Based on the true story of Operation Entebbe, a 1976 counter-terrorist hostage-rescue operation, RoboCop director José Padilha manages to turn a fascinating if tragic international flashpoint into a bizarrely dull affair.
Entebbe is a film that promises to deliver a heartfelt drama-infused re-telling of the very real plane hijacking of 1976, and it fails, spectacularly.
Taking such a premise and managing to turn a tale of terrorism into a boring blur of guns and dance is something that doesn’t seem possible, but José Padilha’s misguided direction has somehow managed to achieve just that.
In the film’s defence, the opening credit sequence appears promising, the notion of the hijackers being both freedom fighters and terrorists offers the presence of a neutral observer, which is always good for a retelling of political chaos. The revolutionists are fighting fire with fire, but it becomes obvious the alternative is to burn anyway. Information is displayed whilst a somewhat chaotic and tension-building dance is ongoing which adds a unique creative flair; a flair that, however, soon becomes short lived.
The dance sequence could happily have stayed in the opening credits, but keeps making a reappearance at inappropriate times. We learn that one of the dancers has a boyfriend who is a soldier in the rescue mission sent to liberate the hostages, but that still doesn’t give us enough context as to why it is there. Ultimately distracting and almost inappropriate, the only scene with any real action (the ending) is harshly cut between gun fire and manic dance; bizarre and unneeded.
The film is split across seven days, which again is promising, but each day becomes as irritatingly boring as the last. Ultimately, everything about the film is disappointing. By day 3 I still wasn’t gripped. The hijack scene itself happened incredibly quickly. I was actually anti climatic, as if it had been thrown in as an extra thought despite being the basis for the entire plot.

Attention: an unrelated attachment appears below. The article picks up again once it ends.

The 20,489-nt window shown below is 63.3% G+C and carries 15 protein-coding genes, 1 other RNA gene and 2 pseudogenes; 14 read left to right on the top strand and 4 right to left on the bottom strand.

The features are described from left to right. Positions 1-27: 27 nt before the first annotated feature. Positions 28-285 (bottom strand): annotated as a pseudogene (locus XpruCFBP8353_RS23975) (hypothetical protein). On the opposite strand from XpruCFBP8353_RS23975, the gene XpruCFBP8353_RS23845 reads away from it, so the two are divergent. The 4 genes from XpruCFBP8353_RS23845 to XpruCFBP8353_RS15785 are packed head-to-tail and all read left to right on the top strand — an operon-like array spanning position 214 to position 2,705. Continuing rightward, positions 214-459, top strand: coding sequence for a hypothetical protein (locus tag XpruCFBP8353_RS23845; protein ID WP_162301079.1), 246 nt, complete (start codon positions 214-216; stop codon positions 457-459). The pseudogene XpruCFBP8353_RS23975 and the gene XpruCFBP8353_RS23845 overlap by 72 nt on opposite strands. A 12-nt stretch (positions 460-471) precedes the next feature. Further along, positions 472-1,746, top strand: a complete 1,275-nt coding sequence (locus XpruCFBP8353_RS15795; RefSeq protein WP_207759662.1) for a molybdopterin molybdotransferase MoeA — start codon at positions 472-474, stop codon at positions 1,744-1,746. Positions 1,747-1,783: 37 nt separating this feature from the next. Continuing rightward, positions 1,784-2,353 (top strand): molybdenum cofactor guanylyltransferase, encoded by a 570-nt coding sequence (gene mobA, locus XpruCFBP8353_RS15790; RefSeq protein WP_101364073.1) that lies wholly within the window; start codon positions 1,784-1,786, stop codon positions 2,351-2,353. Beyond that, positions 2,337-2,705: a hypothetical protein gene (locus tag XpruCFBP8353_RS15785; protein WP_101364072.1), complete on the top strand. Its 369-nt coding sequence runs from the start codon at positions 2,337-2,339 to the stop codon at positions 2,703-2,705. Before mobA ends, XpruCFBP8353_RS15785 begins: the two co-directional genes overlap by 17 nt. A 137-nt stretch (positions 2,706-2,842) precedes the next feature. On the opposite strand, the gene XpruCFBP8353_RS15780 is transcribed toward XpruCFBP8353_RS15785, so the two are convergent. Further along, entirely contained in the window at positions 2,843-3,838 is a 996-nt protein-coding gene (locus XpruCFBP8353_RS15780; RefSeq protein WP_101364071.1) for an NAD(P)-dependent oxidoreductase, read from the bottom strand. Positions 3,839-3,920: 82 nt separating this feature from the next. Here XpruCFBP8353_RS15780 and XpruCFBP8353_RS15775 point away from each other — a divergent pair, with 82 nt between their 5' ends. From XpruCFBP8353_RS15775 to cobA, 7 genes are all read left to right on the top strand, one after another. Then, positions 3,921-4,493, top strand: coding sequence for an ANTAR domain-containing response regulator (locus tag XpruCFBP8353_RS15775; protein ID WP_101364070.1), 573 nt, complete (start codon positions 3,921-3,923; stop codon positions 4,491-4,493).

There is no attempt at human connection to any of the characters which seems a strange decision in a film relating to a real life event and is perhaps what makes Entebbe so underwhelming. There are moments where I really tried to force sympathy, such as with a woman faking a miscarriage to be set free and a man informing a lady to remove her religious necklace informing the hijackers she was Jewish. But I needn’t have bothered; the humans were not in the film to be connected to or understood, it’s as if the victims of the hijack were props to drive a storyline that falls both flat and unexciting.
The only character who I felt I had some real likability towards was the plane engineer, Michel Bacos, played wonderfully by Brontis Jodorowsky, but in honesty he seems to disappear as the plot develops, and the only name I had for the character while watching was simply: The Plane Engineer.
There was a moment of sudden interest when the victims were separated based on their passport information but again this seemed to vanish almost as soon as it appeared. There were also some rather nice lines that had a chance of holding substance such as: “If you think you have no choice, you are a hostage too,” “I want to throw bombs into the consciousness of the masses,” “If we cannot negotiate this war will never end,” and “I only fear a life without meaning.” That being said, one or two nice lines of script writing does not a good movie make.
This is a film that could have been formed from the genuine suspense of a moment of terrorist history, but instead became a film of boredom and confusion, with its filmmaker coming across as naïve as the German revolutionists.
It is a shame Entebbe didn’t hit home as much as it could, and should, have done. With so much potential standing behind it, it’s disappointing that the film just didn’t deliver. Sadly, the main thing that will stay in my mind from watching a film I was very much looking forward too, is the bizarre dancing. It’s just completely out of place in a film about terrorism.
Written by Leah Jade Wimpenny
Directed by: José Padilha
Written by: Gregory Burke
Starring: Rosamund Pike, Daniel Brühl, Eddie Marsan, Ben Schnetzer, Lior Ashkenazi
Released: 2018 / Genre: Crime Thriller
Country: USA/UK / IMDB
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Top 10 Films reviewed Entebbe on DVD courtesy of Entertainment One. The film is out now on Digital, DVD and Blu-ray.